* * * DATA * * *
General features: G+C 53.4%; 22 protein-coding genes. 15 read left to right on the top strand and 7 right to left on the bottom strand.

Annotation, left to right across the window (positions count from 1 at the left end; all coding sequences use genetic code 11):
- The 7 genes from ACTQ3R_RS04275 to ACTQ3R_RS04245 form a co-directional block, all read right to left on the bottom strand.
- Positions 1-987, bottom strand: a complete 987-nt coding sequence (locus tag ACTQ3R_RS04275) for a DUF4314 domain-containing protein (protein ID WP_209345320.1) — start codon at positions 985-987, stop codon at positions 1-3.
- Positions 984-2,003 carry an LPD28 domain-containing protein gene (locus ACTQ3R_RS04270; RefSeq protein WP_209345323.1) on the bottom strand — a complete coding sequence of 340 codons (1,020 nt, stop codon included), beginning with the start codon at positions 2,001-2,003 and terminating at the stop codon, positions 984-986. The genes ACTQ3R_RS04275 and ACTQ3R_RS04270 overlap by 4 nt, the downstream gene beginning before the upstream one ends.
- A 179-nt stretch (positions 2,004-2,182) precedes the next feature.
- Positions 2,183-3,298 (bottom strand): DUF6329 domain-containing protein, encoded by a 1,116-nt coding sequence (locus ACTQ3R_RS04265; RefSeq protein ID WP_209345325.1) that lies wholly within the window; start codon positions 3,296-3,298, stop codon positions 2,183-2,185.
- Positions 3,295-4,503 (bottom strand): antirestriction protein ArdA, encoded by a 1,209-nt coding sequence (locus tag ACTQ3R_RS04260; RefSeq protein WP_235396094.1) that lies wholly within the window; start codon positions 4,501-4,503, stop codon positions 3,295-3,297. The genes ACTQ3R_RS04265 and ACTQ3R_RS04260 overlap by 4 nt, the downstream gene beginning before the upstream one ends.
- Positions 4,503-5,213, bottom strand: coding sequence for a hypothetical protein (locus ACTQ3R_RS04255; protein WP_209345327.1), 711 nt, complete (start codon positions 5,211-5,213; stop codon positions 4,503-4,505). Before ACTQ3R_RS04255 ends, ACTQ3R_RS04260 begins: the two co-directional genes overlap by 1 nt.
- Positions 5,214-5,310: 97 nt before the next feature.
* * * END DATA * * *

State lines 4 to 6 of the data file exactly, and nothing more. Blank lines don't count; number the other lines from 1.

- Positions 1-987, bottom strand: a complete 987-nt coding sequence (locus tag ACTQ3R_RS04275) for a DUF4314 domain-containing protein (protein ID WP_209345320.1) — start codon at positions 985-987, stop codon at positions 1-3.
- Positions 984-2,003 carry an LPD28 domain-containing protein gene (locus ACTQ3R_RS04270; RefSeq protein WP_209345323.1) on the bottom strand — a complete coding sequence of 340 codons (1,020 nt, stop codon included), beginning with the start codon at positions 2,001-2,003 and terminating at the stop codon, positions 984-986. The genes ACTQ3R_RS04275 and ACTQ3R_RS04270 overlap by 4 nt, the downstream gene beginning before the upstream one ends.
- A 179-nt stretch (positions 2,004-2,182) precedes the next feature.